Harless Tax Blog
With the end of the year looming, the window is quickly closing for taxpayers who want to minimize the taxes they will pay next spring.
What's more, for those trying to make year-end adjustments to their income and deductions, a tax reform bill being discussed in the District of Columbia has created uncertainty. Although it's tempting to take action based on expected changes to the law, some finance experts urge caution. "Until the law becomes formal, we have to be very careful," says Kristin Bulat, senior vice president of strategic resources for insurance and consulting firm NFP. See More
A new year begins with celebrations, resolutions, and dual IRA opportunities. Most workers and their spouses have until April 18, 2017 (April 19 in some states), to contribute to an IRA for 2016. At the same time, contributions to 2017 IRAs are now permitted; the earlier money goes into the account, the more time for tax-deferred investment buildup.
While you consider IRA contributions, you should also take this time to review IRA investments. Virtually any investment can go into an IRA, other than life insurance and collectibles. In recent years, questionable outlooks for stocks, bonds, and savings accounts have encouraged many IRA owners to consider—or put money into—nontraditional IRA assets. See More
In 2017, the maximum Social Security benefit for a worker retiring at full retirement age (now 66) is $2,687 a month, or $32,244 a year.
Contributions to a traditional IRA are prohibited for those 70½ or older. Contributions to a Roth IRA are permitted, regardless of age.
If married couples file a joint tax return, one spouse may be able to contribute to an IRA even without taxable compensation for the year. The amount of the couple’s combined contributions can’t exceed the taxable compensation reported on the joint return. See More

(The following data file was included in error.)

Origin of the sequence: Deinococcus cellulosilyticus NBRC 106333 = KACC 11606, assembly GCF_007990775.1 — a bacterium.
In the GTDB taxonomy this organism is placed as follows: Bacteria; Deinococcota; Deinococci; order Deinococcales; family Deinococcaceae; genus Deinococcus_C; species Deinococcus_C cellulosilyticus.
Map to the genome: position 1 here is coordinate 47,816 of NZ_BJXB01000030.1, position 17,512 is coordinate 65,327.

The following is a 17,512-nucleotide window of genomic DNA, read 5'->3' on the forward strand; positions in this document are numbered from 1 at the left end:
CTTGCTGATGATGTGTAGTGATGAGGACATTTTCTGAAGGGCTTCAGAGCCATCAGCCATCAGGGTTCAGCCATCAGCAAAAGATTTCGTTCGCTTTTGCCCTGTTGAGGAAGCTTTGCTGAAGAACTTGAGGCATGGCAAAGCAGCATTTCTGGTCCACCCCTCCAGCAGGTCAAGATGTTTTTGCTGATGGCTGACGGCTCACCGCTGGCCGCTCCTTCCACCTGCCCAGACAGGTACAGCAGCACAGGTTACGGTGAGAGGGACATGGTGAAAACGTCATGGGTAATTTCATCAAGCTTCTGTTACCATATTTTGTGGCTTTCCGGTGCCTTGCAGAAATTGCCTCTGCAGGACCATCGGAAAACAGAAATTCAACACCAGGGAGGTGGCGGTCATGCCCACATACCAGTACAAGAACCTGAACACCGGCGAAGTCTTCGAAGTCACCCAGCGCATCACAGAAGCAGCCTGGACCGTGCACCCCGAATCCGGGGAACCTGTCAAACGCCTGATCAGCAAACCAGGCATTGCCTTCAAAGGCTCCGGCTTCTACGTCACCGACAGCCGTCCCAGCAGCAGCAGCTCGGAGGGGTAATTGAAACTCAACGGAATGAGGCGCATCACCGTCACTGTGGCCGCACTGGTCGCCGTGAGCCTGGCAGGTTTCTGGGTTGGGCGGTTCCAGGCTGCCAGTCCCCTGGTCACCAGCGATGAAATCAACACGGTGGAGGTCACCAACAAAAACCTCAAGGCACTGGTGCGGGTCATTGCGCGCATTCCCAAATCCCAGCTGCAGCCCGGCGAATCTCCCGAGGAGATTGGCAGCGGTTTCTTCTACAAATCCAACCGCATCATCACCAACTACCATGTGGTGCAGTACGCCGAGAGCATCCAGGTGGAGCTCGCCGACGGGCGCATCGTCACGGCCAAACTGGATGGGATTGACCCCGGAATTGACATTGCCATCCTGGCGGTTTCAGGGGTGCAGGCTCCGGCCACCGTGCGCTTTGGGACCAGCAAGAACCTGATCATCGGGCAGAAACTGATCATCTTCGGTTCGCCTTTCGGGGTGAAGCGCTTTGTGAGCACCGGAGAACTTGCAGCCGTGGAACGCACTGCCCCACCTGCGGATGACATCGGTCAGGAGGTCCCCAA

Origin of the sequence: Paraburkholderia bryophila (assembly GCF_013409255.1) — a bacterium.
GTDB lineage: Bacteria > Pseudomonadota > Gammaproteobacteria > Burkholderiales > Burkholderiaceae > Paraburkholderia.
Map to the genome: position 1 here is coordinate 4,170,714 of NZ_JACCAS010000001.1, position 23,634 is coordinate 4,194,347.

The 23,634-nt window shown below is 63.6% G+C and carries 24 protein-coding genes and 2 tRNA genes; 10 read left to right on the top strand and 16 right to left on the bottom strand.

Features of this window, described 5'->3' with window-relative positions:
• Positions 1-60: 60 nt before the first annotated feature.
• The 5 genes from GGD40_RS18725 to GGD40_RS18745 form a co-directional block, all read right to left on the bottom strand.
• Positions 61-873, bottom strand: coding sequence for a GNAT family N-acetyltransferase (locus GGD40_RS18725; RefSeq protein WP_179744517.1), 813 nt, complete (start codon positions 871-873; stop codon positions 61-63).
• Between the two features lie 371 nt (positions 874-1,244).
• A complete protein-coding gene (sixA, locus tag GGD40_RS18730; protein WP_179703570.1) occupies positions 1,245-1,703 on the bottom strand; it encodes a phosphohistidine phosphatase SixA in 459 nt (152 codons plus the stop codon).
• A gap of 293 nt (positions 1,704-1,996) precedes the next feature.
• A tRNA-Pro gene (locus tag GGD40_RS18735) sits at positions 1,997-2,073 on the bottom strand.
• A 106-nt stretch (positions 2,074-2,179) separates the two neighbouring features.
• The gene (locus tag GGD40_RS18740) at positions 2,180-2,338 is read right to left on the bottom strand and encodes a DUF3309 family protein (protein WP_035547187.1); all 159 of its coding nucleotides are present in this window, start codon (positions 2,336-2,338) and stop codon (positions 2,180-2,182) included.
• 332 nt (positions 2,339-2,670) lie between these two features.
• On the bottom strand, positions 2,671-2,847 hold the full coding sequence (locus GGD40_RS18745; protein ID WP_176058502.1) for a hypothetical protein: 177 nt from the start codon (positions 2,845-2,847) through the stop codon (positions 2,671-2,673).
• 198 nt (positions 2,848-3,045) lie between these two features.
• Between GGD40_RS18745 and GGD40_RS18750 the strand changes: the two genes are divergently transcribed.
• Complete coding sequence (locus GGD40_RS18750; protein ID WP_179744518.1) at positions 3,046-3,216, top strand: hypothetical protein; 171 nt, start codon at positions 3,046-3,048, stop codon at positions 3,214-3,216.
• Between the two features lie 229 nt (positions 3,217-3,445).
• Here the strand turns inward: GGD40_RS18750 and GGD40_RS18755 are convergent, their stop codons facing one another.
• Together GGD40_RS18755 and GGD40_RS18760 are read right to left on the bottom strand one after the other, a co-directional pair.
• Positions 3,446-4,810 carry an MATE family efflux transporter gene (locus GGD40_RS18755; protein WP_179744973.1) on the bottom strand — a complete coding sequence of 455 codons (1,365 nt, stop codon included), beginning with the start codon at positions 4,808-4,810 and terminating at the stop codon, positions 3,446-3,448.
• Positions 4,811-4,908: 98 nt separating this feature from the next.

Source CNBC. Read Original Article
Putting your RMD to work Make the most of your required minimum distribution Thursday, 19 Nov 2015 | 7:00 AM ET | 01:08 The clock is running out on retirees who haven't taken enough from their retirement accounts this year.
IRS rules on the so-called required minimum distributions generally kick in once you reach age 70½. For 401(k) plans and other defined contribution plans, it's either when you turn 70½. or you retire, whichever is later. If you've inherited an IRA, you might also be subject to RMDs, even if your own retirement is years away.
How much you need to take is usually based on the account balance at the end of the previous year, and your life expectancy based on your age. Fail to withdraw enough, and there's a 50 percent penalty on the shortfall. See More
Many people save money for retirement in a traditional IRA. The funds might have come from annual IRA contributions, or from rolling over an employer sponsored retirement account such as a 401(k). Either way, the dollars in your traditional IRA are probably pretax, so they’ll be taxed on withdrawal.
You can leave the money in your traditional IRA for ongoing tax deferral. However, you might need cash now, especially if you’re retired or have had unexpected expenses. In another scenario, you may expect your traditional IRA to be extremely large by the time you reach age 70½ and RMDs begin. Those RMDs might be so large that they’ll be heavily taxed in a high bracket.